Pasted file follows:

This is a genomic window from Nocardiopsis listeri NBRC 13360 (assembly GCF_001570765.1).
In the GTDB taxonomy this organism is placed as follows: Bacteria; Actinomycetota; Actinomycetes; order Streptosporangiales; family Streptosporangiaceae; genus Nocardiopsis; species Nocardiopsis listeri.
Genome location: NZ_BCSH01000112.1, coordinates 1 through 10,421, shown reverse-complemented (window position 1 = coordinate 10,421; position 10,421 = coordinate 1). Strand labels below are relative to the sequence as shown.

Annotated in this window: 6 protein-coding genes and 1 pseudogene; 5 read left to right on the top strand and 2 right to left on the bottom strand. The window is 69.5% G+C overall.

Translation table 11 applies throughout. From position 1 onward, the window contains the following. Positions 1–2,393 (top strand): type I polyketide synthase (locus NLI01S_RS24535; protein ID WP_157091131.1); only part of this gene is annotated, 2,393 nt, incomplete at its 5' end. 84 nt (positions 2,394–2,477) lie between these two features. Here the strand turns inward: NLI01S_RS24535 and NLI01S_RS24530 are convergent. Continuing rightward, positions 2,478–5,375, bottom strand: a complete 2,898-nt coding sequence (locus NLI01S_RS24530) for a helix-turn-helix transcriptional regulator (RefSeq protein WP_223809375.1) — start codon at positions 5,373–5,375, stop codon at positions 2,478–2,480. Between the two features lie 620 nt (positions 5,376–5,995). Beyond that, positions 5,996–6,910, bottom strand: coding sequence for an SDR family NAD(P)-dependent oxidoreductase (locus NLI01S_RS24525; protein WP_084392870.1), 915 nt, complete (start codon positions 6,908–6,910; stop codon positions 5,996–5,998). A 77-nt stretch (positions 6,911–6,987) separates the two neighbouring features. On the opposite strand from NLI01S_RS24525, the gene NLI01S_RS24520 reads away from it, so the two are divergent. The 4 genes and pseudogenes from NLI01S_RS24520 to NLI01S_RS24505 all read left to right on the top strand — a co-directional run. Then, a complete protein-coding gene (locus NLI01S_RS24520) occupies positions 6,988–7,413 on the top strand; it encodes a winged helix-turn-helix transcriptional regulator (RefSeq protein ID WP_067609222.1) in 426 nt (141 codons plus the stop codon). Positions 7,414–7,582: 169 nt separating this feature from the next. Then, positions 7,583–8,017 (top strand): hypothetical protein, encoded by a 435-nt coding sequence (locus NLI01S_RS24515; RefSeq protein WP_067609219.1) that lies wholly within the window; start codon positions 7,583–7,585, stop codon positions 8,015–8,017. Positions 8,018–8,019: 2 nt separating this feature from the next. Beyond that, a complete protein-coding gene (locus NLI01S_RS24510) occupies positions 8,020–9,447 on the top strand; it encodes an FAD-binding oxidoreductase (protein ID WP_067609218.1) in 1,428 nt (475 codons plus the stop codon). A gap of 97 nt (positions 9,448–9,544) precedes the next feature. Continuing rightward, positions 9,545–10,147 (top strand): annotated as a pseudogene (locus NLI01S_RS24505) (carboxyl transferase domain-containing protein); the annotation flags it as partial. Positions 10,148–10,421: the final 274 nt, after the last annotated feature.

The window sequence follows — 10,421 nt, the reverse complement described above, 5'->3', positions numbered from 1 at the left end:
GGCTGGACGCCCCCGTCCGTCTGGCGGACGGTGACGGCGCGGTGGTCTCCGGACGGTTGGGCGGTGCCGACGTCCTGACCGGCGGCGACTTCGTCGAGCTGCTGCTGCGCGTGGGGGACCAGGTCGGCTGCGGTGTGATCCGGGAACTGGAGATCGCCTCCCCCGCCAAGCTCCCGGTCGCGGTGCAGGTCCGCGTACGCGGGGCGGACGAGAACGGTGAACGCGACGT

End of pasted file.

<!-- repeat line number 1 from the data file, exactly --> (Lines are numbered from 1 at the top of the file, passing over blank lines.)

This is a genomic window from Nocardiopsis listeri NBRC 13360 (assembly GCF_001570765.1).